Domain Name Basics

Animated image of a user typing a domain name into a browser.

A domain, or website address, is how your customers find your store and products on the internet. In short, it's what your shoppers will type into their address bar (ex. www.yourstorename.com) when going to your online store.

A domain name is most commonly comprised of the following parts:

  1. Top-level domain (TLD): Also known as the domain extension - the most common being .com, .org. and .net.
  2. Second-level domain (SLD): When loading a website, this is the name that comes immediately before the top-level domain. For example, example.com, where “example” is the second-level domain.
  3. Subdomain: An optional extension of your registered domain name. For example, shop.example.com, where “shop” is the subdomain.
 

Image showing the different parts of a domain name.

To start, all new BigCommerce stores are given a .mybigcommerce.com subdomain (ex. yourstorename.mybigcommerce.com). While you are free to use this domain indefinitely, you will want to research and purchase a custom domain for your store.

A custom domain will help you:

  • strengthen your business's brand
  • increase customer confidence in the legitimacy of your business
  • attract more business by making it easy for shoppers to find you
  • advertise and market your business more effectively
  • boost your search engine ranking
 

A subdomain is an optional extension of your registered domain, generally used to create a website that is different from your main site or to better organize your web content. Since a subdomain is an extension of your registered domain name, you will not need to purchase an additional domain to do this, but will rather create sub-websites attached to your main domain.

A sub-domain can be nearly any word (e.g. shop, blog, or news), and the site structure could look very different depending on the intentions and needs of a specific website.

Image highlighting the subdomain of store.tinypies.com.

Client Example: Tiny Pies

Subdomains differ from subfolders both in how their URLs are structured, and how they are treated by search engines.

Side by side comparison of subdomain and subfolder sitemaps.

The two main differences are:

1. URL Structure

Subdomains come before the root domain in a URL. For example, blog.mybigcommercestore.com. Subfolders on the other hand come after the root domain in a URL, following a forward slash. For example, mybigcommercestore.com/blog.

2. SEO

Subdomains are treated as separate domains or websites by search engines, whereas subfolders are considered part of the root domain they are associated with.

You will find a great deal of information on the internet that both supports and discourages the use of subdomains. Ultimately, whether you will leverage a subdomain or simply create subfolders on your main website depends on your specific website goals (see next section). Also, website age and SEO rank may play a factor in your decision since an older, more established website will (hopefully) have solid, high search rank.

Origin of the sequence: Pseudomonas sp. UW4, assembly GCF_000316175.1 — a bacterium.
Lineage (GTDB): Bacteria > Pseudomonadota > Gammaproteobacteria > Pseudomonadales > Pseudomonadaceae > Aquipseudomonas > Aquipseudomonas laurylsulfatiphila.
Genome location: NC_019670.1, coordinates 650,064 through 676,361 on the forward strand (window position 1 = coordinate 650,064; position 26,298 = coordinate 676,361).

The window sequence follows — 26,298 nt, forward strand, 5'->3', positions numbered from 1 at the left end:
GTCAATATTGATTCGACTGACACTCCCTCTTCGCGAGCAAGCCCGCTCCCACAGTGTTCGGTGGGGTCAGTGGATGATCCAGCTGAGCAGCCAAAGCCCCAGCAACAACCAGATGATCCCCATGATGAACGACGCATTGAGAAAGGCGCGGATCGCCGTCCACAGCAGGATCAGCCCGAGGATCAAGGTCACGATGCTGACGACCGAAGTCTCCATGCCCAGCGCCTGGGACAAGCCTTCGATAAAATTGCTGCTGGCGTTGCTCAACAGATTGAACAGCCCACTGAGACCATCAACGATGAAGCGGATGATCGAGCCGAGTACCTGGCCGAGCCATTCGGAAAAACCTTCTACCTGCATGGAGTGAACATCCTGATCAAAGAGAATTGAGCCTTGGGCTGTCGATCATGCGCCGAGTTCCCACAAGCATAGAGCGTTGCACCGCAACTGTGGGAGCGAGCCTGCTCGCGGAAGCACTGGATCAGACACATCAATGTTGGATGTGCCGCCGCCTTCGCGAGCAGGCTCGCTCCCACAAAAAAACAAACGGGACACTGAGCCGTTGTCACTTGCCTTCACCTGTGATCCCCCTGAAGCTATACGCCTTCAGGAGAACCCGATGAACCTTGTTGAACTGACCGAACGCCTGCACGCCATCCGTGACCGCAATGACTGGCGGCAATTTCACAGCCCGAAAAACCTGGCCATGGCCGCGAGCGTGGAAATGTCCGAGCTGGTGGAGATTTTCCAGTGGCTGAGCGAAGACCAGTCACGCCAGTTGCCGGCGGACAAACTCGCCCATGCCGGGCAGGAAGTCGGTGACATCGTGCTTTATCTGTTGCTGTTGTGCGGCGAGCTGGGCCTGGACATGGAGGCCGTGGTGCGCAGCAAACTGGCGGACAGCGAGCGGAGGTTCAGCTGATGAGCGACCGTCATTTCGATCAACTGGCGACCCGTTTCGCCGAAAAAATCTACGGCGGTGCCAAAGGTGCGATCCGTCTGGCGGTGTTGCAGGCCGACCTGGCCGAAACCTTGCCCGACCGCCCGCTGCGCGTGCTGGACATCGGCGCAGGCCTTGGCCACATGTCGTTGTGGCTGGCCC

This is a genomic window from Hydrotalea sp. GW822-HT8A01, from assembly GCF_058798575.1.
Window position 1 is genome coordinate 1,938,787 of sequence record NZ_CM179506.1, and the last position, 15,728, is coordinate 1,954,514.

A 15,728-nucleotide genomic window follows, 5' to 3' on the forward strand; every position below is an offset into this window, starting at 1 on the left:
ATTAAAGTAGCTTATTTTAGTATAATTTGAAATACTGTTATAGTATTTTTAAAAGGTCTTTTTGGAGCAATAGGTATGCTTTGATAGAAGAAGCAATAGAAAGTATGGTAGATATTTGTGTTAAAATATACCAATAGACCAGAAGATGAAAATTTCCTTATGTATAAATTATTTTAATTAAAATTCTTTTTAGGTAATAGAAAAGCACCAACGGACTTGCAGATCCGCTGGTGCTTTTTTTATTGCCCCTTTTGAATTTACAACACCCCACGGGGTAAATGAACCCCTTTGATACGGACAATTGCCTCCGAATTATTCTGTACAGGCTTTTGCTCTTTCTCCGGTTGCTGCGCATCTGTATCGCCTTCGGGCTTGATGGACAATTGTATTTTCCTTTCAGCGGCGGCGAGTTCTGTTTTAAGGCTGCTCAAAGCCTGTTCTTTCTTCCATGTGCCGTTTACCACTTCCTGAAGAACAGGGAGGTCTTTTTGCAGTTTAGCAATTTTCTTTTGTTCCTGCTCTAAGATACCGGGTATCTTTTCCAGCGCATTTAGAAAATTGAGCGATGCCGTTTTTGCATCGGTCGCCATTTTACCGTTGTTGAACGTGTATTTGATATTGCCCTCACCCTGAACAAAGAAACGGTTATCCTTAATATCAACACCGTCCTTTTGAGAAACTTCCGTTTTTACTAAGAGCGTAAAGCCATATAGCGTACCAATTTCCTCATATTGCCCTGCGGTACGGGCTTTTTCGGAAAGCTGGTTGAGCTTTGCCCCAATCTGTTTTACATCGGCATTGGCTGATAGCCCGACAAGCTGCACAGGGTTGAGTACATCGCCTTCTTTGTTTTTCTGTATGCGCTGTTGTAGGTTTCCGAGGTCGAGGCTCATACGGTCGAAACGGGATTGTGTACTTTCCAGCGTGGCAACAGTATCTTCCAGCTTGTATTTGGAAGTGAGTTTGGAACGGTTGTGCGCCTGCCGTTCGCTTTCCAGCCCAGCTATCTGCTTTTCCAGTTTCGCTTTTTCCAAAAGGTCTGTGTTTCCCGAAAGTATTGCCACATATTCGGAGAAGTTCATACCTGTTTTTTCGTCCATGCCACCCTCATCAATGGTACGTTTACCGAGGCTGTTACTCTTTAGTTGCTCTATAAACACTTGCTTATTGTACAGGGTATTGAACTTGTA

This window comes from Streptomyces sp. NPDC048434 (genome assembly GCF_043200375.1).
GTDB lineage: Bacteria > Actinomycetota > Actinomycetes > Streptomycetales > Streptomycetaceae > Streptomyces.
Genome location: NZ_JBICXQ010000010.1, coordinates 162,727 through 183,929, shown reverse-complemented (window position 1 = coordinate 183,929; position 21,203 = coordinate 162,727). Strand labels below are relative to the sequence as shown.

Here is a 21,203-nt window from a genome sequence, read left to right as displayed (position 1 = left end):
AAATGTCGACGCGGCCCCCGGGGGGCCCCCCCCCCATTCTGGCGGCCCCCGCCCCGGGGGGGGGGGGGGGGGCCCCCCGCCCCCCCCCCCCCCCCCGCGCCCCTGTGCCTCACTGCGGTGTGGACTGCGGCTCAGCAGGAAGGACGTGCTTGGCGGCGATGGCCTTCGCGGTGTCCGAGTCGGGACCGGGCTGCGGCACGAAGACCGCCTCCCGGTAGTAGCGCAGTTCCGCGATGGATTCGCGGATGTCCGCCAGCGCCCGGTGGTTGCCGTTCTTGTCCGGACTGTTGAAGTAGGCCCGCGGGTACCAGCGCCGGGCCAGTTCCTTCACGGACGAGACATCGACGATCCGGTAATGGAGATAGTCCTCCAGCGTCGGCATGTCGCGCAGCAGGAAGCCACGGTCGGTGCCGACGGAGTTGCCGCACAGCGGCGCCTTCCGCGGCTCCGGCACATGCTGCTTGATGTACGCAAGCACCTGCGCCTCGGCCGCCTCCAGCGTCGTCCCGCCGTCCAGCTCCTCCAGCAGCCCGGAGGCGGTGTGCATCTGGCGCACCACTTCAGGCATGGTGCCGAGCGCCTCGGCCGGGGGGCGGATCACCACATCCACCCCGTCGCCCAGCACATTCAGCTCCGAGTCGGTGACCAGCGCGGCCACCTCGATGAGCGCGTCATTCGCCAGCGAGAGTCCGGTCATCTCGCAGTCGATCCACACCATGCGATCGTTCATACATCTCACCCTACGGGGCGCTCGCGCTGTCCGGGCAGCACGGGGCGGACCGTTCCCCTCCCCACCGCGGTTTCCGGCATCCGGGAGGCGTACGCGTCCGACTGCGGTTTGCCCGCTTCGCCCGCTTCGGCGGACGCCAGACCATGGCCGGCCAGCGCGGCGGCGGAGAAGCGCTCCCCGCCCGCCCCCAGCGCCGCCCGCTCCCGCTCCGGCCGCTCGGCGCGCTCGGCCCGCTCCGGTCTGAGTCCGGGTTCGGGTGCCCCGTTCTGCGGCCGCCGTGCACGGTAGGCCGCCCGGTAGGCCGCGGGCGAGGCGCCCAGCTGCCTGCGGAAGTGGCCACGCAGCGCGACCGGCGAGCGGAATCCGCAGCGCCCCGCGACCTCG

If you would like to opt for a subdomain, be aware:

  • There can be SEO implications. Since search engines keep different metrics for domains than they do subdomains, it is recommended that webmasters place link-worthy content like blogs in subfolders rather than subdomains. (i.e. www.example.com/blog/ rather than blog.example.com) to increase your ranking. This is just one of several reasons why using the BigCommerce built-in blogging feature is a wise decision.
    Unless you have a very good reason (see next section) or data to support needing a subdomain, you might as well get the extra SEO juice by keeping good content on your main domain.
  • There can be advantages. If you have a reputable and established website, you will want to consider the risk of implementing a major change like the addition of a subdomain. However, if this subdomain is ranked poorly by search engine algorithms, only the subdomain will suffer, not the entire website. You can therefore isolate a poorly-performing part of your website. Likewise, if there is a promising area in your website that you want capitalize on, assign it under a subdomain and let it rank separately in the SERPs.
  • A subdomain can be similar to managing two or more websites. This can be particularly tricky to manage for newbies or smaller staffs. However, by having similar formats, styles and site mapping, subdomains can be much easier to manage.

There are many situations where a subdomain may be utilized. Here are some of the more common:

  • Different regions but similar product catalog: This can be used when an online store is looking to gain local brand recognition. This allows the local or regional management to employ the core features at the primary domain, while also managing content that is unique to its own location's specific customer base.
  • Different product lines but same brand: An example of this could be a personal stylists that began with a informational website and sold their styling service but now aims to launch their own clothing line. If they started on “www.getstyled.com”, they could create and link to a subdomain “shop.getstyled.com” so clients can shop their tangible products online.
 
Additional Resources

Interested in moving content to or from a subdomain or subfolder? Check out Moz's Subdomains vs. Subfolders, Rel Canonical vs. 301, and How to Structure Links for SEO Whiteboard Friday.

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